Transformations

Stephen G. Jordan: You can’t always catch what you want

Posted:  Friday, September 4, 2015 - 1:30pm
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Summer and Maine get to dance together for only a limited time. To a group of my friends and me the all too brief summer means the arrival of our traditional fishing trip.

We rent the same lakeside cabin each year. It has electricity and indoor plumbing. There is radio reception decent enough to pick up Red Sox games. The whole front of the place is a big screened in porch facing the lake. It has a couple of cot/couch type things for sleeping. Inside there is a pair of small bedrooms, a tiny bath, a kitchen with very basic old appliances and a great room equipped with a fireplace.

Three of us, Dave, Jim and I set things up on the first day. Sometimes one or two guys join us midweek. It is a "men only" week. As slightly flawed gentlemen we think it's best that women be sheltered from a group of guys who will talk rough, not shave, bathe by occasionally dipping into the lake, and fart at will.

For the three of us the week always starts off with some Lagavulin 16-year old single malt scotch, a thick porterhouse steak, some kind of salad, fine red wine and a flourless chocolate tort with Chambord raspberry sauce. We're "slightly flawed," but we are gentlemen. We dine as such.

The fishing part of the trip gets underway very early the next morning. We fill a couple Thermos bottles with coffee, board the canoe and shove off.

I've never caught a fish on this trip; however, I don't go away completely empty-handed. I keep a twig as a memento of each creature I hook. I am unsurpassed at catching common lakeside residents, birch trees. It doesn't seem to matter how close or how far from the shore the canoe may be. I can land a crafty birch tree. They put up a heck of a fight.

It was the third day of our trip when Dave caught several fish. The morning haul was enough for everyone to have a fish dinner. We declared the expedition a success and headed back to shore for cold beer.

Dave needed a little help getting himself, his equipment and his fish out of the canoe. Dave doesn't have any legs. He's never had any legs. Something went wrong during his development. He was born legless.

Dave has used his arms as legs his whole life. Think of a person walking on their hands. They are upside down with their legs sticking up in the air. Keep that image. Remove the legs and rotate the torso so it is right side up. That's how he gets around.

He drives. He has thrown his wheelchair on a plane and spent a few weeks exploring France and the British Isles. He has canoed the Allagash more than once. Dave has been involved in enough "story worthy" events, like the time he admitted to a pub full of IRA terrorists the he didn't like Guinness (the official beverage of Ireland). He warrants a tale focusing solely on him. Suffice it to say now that those of us who have known him since elementary school never think about him as disabled in any fashion. We do not make, and he has never asked for, any special accommodations. So, his catch meant it was his night to create dinner. All Jim and I had to do was keep his glass filled with the appropriate amount of bourbon and ice.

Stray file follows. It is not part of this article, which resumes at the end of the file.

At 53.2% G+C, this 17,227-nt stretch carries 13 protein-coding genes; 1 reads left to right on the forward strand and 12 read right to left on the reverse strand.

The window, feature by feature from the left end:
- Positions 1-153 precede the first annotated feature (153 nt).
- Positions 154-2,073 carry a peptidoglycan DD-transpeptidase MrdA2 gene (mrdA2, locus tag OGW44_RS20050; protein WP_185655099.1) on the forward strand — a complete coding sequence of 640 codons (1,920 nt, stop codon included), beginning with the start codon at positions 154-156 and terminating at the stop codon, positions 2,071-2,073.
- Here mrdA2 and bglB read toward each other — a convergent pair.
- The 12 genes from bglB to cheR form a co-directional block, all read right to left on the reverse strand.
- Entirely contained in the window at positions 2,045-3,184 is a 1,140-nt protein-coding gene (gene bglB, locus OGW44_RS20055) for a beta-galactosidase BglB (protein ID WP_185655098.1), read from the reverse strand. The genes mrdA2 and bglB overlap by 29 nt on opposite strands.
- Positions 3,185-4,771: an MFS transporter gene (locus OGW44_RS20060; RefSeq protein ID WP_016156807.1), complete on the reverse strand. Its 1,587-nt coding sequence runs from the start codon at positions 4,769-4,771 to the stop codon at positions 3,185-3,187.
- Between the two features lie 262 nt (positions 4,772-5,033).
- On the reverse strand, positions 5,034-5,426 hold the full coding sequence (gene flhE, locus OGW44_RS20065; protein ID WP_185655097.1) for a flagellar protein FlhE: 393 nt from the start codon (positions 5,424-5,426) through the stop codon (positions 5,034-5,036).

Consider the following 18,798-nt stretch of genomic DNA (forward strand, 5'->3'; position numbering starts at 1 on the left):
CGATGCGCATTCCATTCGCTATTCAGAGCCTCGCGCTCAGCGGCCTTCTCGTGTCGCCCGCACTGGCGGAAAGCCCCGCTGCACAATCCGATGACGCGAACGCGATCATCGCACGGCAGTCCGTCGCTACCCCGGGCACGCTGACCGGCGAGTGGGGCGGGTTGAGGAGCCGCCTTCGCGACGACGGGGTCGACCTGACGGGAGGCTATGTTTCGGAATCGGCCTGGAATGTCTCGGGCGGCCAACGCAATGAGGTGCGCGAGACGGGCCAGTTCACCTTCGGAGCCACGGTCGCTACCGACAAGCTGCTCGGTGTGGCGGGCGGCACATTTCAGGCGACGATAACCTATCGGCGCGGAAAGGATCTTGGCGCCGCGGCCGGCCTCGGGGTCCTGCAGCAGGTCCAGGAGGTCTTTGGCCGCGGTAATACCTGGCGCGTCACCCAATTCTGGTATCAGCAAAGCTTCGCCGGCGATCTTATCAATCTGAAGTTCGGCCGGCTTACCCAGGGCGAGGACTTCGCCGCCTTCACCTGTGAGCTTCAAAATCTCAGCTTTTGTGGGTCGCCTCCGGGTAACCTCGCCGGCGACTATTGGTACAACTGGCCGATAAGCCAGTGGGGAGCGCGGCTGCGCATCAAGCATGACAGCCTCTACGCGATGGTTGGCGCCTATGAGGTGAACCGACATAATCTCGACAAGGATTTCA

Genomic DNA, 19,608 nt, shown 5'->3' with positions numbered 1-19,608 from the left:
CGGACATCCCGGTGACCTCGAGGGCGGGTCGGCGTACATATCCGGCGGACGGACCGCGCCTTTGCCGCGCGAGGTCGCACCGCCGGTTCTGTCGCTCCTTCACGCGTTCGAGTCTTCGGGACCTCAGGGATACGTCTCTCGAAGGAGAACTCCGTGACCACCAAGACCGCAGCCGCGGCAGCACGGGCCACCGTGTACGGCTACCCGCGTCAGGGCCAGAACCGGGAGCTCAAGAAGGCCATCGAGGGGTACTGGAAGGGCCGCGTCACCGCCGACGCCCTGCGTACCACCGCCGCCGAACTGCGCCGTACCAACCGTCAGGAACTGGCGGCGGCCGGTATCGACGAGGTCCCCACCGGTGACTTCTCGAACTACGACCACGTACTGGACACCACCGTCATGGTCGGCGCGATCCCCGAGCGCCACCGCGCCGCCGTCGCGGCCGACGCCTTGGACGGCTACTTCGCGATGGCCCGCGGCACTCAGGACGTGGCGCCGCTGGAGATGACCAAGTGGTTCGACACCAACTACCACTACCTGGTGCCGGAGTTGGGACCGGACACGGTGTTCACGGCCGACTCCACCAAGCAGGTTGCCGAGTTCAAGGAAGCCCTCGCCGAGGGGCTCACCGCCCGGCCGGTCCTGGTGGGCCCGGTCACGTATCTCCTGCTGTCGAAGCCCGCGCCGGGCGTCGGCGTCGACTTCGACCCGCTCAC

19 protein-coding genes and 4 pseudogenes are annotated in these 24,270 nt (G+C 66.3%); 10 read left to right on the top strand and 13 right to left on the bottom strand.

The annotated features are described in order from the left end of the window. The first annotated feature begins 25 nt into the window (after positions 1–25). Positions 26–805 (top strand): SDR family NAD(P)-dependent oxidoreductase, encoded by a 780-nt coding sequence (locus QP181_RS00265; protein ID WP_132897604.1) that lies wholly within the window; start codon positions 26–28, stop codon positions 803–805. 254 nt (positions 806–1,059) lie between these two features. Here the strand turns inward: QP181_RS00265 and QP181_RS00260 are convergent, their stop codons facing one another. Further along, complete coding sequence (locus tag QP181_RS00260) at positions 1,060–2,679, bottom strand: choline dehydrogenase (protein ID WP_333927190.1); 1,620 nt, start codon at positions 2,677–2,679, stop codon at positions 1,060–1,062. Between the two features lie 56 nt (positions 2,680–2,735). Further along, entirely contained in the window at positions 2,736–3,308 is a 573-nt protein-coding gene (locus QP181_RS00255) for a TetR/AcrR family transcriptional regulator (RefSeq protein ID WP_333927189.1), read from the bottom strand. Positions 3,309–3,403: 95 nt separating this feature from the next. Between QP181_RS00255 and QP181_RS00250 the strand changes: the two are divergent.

Dave and I opted to sleep on the porch that night. Jim took one of the bedrooms inside. When the sun vanished for the day, ambient light from the stars soon took its place. Dave and I put away our respective books. Satiated from a delicious fresh fish dinner, the haunting calls of loons lulled us to sleep.

Dave and me were deep into the kind of sleep that a tranquil lakeside provides when we were awoken by Jim screaming something unintelligible. The yelling from inside the cabin became less random and turned into a world-class rant of expletives. Dave and me were now fully awake.

"What did he say?" Dave asked.

"I don't know. I guess I'd better go see what's wrong with him."

From the middle of the great room I yelled, "Jim! Jim. What the hell is the matter with you?"

"There is something in here!" he howled.

"What? Something is in there?" I took a step towards Jim's room. As I did I heard a sound I couldn't quite place just off my right shoulder. I retreated to the porch.

"Well?" said Dave.

"He's wicked scared. He said 'There's something in here.' I took a step toward his room and then I heard a vaguely familiar sound off my right shoulder. I think he's right. I think there is something in there. It's not Bigfoot, but it's something."

"What should we do? Leave? Go sleep in the car?" said Dave.

"You can go get in the car if you want. I'm staying. If Jim thought he was alone in the back bedroom with a creature he is sure wants to kill him, he'll really flip out." I walked over to the cooler. "Beer?"

"Sure."

"Jim!" I yelled. "Beer?"

"I'm not getting out from under the covers."